The Prime Minister: I do not know the precise figure. If the hon. Gentleman tables a question, I shall answer it. However, it is beyond doubt that the company was not capable of carrying on, with billions of pounds of taxpayers' money being put into it, when it could not provide a proper service for its passengers.

As I meant to say in answer to the Leader of the Opposition, I am prepared to take criticism from almost anyone about the railway industry, but from the people who are responsible for railway privatisation, a period of silence would be the best response.

Q9. [21920] Mr. Ronnie Campbell (Blyth Valley): Like me, the Prime Minister would have welcomed the Hague convention on abductions. He received a letter from me some weeks ago about a constituent, Rebecca Turner, who has been forced back to Australia with her young child, Holly, aged four and a new child, five-month-old Jake, because she has been accused of kidnapping the baby. The judge in the case in this country said that he had no alternative but to send her back under the Hague convention. His comments on the convention were interesting, and I shall read them to the Prime Minister—

Mr. Speaker: Order. It is an important matter, but the question is far too long.

Mr. Campbell: The judge described the Hague convention as "a highly laudable objective." However, is it right that a young family should be broken up and sent to Australia—

Mr. Speaker: Order. I call the Prime Minister.

The Prime Minister: It is correct that my hon. Friend has written to me on the subject. Of course, I am sorry about the difficulties that his constituent faces. Although I understand that it is a matter for the Australian courts, we are giving all the assistance that we can to Rebecca Turner through consular staff.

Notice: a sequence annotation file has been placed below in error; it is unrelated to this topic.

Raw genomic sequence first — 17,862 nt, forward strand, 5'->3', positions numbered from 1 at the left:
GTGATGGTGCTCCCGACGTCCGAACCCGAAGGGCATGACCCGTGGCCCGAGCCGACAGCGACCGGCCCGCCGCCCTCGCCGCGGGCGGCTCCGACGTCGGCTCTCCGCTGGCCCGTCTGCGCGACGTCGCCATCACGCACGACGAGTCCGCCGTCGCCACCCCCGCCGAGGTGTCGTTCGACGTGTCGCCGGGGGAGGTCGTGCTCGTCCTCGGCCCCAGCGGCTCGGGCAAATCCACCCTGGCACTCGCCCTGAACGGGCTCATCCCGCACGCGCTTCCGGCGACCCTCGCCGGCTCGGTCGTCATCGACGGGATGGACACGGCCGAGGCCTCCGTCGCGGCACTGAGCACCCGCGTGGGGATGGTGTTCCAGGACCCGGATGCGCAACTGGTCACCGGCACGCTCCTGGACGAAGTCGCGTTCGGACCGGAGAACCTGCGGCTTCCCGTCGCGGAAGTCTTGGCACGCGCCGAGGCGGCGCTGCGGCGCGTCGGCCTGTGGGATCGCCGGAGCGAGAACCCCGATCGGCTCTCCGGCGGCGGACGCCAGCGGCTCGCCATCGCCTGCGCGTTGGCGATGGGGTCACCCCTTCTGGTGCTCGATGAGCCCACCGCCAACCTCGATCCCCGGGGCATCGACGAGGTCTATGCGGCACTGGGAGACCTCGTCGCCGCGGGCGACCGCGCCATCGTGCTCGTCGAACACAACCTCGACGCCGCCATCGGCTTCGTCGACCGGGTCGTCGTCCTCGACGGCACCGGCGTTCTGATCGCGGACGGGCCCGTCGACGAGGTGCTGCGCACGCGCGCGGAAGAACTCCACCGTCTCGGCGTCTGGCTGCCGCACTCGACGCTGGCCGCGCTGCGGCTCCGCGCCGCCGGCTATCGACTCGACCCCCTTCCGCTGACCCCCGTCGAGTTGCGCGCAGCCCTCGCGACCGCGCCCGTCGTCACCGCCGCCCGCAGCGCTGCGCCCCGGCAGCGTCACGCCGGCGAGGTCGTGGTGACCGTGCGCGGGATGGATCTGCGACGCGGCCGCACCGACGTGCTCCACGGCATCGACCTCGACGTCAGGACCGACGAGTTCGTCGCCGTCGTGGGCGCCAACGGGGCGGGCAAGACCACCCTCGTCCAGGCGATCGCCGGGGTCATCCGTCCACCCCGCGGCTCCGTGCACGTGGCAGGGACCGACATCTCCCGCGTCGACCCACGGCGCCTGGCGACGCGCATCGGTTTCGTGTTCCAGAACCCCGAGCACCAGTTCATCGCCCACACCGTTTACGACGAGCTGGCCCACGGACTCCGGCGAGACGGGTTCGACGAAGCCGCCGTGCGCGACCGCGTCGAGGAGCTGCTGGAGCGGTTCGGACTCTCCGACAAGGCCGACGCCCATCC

Mr. Geoffrey Clifton-Brown (Cotswold): As our constituents want trains that run on time, how long will Railtrack be in administration?

The Prime Minister: As the hon. Gentleman knows, that is a matter for the administrator. However, the longer

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the administrator's work has gone on, the more financial difficulties he has uncovered. It is important to restructure the company properly to ensure that the money that goes into the railways improves the service for the passengers. I hope that he recognises that a company that lost that amount of money and was solely dependent on increased subsidies through taxpayers' money could not go on as it was; it has to be restructured. Today's announcement by the Strategic Rail Authority is a good first step towards putting the railways back in proper shape.

Q10. [21921] Valerie Davey (Bristol, West): The Government gained great respect from my constituents for the lead that they took internationally to ensure debt cancellation among the poorest countries, including Tanzania. Does my right hon. Friend support a current

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proposal which would increase Tanzania's debt: the sale by Britain of a military air traffic system costing £28 million?

The Prime Minister: We must follow the proper licence conditions throughout, and we shall do so. However, we have written off some £100 million or more of debt in Tanzania and, of course, my right hon. Friend the Secretary of State for International Development has been increasing dramatically the aid given to the poorest African countries. One of the things of which the Government are proudest is the fact that, over the past few years, after years of declining amounts going into aid and development under the Conservative party, we have substantially increased aid and development spending, and what is more increased it as a proportion of our national income.